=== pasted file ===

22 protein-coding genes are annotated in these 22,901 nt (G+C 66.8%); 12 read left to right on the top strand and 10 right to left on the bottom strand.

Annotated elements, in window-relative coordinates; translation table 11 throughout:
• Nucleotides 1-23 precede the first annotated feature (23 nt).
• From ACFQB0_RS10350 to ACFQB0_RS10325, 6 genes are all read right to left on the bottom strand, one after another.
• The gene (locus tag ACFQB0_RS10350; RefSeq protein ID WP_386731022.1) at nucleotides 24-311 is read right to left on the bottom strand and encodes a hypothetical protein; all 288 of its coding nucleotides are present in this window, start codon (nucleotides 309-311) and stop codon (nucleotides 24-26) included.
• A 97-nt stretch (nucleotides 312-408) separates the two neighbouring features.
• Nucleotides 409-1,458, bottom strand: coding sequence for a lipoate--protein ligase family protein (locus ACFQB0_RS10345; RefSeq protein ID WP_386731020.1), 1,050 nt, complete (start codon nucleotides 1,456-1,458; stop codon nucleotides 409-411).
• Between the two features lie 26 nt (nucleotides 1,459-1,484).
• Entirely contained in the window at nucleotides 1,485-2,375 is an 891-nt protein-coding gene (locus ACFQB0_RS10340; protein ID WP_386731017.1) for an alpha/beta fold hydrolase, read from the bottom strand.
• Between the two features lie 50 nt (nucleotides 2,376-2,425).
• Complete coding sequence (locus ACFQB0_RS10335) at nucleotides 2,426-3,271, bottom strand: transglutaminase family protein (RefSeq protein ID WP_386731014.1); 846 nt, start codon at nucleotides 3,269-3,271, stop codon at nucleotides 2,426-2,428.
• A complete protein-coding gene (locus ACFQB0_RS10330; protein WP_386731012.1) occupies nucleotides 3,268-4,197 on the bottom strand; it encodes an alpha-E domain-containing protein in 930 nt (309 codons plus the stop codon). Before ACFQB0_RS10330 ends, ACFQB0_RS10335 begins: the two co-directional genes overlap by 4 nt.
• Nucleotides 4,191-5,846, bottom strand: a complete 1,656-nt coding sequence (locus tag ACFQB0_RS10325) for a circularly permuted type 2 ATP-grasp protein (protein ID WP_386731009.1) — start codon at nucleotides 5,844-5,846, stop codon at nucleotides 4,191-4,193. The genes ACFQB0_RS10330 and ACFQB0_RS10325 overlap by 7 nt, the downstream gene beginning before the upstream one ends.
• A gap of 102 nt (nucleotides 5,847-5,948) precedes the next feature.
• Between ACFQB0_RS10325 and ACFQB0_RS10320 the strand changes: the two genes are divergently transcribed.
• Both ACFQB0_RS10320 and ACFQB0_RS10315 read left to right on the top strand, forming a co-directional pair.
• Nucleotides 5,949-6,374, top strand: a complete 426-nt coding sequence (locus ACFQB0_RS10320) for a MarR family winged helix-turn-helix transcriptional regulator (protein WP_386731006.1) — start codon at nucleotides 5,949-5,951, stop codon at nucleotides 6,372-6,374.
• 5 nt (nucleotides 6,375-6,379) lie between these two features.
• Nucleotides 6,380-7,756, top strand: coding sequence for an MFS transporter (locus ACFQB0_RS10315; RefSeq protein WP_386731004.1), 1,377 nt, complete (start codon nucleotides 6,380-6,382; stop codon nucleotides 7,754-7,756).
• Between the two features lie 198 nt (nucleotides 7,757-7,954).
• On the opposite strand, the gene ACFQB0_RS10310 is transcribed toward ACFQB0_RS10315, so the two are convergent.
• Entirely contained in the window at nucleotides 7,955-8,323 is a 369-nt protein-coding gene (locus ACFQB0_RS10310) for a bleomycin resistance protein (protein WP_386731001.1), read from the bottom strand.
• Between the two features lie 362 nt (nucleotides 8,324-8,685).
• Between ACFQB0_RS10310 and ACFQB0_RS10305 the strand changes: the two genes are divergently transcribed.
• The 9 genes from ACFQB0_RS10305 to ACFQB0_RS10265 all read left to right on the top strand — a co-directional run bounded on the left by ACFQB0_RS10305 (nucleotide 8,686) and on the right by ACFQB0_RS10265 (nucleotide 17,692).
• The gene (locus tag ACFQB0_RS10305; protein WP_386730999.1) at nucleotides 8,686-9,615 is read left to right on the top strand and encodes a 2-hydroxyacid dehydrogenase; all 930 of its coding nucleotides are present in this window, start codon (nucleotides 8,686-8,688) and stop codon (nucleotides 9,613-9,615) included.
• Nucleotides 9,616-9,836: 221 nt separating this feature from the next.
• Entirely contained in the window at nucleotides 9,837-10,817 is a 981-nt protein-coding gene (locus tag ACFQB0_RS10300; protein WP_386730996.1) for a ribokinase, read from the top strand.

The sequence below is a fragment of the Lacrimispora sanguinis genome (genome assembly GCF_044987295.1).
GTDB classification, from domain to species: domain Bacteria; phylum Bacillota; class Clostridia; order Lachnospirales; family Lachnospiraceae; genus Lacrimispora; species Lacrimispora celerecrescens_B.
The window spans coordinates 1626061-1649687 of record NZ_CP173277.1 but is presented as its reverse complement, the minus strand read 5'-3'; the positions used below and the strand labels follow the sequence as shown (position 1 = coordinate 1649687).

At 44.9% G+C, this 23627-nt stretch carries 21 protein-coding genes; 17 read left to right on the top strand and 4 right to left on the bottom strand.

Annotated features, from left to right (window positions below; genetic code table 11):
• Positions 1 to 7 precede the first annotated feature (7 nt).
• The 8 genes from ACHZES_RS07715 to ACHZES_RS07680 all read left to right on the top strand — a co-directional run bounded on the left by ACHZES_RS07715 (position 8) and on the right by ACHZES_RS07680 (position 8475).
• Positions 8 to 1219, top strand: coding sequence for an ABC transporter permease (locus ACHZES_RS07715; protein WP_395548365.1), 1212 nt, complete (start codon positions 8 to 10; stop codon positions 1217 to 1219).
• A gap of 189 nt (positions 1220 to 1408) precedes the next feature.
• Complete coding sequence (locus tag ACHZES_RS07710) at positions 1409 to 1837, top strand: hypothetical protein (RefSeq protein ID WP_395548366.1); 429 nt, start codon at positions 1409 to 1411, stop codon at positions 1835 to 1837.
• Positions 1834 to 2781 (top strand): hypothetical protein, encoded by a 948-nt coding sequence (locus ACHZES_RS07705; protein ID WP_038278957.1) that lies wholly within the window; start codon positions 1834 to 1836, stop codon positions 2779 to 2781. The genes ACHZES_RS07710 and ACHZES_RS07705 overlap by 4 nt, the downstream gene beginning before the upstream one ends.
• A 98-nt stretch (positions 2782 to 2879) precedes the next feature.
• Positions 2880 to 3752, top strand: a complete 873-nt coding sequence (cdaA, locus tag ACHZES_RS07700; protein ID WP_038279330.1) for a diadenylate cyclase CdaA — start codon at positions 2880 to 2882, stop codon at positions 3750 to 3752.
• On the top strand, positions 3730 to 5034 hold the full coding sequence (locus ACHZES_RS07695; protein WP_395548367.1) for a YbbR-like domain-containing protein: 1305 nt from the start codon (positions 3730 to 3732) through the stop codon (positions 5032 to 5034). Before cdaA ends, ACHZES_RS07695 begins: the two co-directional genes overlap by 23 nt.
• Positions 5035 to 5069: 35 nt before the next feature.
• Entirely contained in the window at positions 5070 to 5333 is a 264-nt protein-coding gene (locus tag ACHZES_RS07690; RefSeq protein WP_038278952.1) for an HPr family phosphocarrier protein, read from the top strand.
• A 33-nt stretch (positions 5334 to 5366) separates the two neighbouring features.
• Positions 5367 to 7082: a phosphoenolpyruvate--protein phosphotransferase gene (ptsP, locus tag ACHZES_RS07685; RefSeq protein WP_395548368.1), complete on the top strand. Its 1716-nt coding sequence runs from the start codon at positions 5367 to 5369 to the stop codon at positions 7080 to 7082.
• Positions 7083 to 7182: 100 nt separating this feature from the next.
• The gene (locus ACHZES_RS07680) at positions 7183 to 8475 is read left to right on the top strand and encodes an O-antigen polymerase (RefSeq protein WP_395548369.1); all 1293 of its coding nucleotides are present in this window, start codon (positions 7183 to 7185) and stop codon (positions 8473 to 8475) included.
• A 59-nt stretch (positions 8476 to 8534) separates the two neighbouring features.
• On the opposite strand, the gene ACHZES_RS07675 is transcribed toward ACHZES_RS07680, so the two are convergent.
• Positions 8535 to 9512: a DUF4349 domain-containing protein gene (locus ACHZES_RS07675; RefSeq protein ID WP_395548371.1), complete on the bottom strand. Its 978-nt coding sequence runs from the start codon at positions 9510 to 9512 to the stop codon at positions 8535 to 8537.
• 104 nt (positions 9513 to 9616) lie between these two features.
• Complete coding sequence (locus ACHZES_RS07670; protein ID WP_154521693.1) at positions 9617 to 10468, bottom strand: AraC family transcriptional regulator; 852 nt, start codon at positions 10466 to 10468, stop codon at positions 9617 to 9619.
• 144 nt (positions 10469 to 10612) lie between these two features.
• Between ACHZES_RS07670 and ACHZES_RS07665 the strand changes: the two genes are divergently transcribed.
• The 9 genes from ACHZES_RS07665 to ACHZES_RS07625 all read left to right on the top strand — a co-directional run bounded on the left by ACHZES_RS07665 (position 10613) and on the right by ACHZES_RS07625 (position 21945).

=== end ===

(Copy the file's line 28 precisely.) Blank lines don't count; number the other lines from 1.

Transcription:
• Entirely contained in the window at nucleotides 9,837-10,817 is a 981-nt protein-coding gene (locus tag ACFQB0_RS10300; protein WP_386730996.1) for a ribokinase, read from the top strand.